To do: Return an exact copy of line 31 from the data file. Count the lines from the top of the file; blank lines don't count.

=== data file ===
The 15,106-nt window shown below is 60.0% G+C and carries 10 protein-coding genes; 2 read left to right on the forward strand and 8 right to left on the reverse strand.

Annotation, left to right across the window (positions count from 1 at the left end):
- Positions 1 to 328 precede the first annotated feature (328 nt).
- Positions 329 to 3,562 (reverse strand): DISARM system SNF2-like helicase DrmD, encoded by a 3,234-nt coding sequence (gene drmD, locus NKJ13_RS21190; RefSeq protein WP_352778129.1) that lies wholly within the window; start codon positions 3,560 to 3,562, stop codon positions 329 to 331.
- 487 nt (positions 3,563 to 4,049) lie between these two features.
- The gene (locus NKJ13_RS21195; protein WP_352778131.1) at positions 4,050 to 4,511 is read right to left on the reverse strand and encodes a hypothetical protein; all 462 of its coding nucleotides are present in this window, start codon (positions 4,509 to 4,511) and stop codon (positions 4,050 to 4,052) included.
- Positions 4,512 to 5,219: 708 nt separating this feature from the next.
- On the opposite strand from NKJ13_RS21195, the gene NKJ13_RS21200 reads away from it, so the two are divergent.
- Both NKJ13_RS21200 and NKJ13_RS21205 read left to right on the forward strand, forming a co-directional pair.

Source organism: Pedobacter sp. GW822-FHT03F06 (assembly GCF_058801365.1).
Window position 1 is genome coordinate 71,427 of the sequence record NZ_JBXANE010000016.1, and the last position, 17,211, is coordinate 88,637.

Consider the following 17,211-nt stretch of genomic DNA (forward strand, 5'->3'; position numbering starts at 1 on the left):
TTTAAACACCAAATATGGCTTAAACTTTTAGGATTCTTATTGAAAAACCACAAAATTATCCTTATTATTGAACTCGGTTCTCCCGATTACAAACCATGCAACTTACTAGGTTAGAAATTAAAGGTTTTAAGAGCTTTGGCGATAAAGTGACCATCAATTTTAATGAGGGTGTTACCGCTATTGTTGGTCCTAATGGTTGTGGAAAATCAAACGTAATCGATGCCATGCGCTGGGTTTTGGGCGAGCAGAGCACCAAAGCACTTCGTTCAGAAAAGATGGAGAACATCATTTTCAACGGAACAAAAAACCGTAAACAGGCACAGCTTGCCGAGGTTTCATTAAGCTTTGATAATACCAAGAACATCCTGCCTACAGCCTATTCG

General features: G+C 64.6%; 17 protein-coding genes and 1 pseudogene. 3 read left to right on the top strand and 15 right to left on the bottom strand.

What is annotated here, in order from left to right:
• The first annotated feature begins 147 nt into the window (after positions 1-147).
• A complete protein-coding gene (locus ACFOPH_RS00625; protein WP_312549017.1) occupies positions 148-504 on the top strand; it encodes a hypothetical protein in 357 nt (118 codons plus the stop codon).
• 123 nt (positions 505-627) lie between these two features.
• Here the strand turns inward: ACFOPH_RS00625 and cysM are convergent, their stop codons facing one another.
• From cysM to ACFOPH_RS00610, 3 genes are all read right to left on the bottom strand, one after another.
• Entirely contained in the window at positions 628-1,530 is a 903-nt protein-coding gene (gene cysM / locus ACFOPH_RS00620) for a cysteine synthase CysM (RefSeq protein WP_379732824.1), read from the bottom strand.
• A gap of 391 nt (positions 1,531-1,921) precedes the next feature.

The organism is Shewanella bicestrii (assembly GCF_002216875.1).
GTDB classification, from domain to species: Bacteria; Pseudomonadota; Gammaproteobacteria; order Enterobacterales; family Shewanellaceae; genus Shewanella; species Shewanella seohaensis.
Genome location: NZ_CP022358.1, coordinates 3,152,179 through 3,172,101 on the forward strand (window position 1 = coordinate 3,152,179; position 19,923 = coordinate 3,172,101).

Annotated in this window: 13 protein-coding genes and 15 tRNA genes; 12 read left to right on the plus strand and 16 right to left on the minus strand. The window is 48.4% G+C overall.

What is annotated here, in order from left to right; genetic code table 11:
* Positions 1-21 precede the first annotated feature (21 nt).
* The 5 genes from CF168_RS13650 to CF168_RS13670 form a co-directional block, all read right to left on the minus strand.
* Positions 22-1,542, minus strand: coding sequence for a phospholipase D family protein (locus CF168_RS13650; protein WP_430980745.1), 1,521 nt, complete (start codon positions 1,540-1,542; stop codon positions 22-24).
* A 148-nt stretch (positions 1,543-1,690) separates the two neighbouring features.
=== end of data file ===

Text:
* A 148-nt stretch (positions 1,543-1,690) separates the two neighbouring features.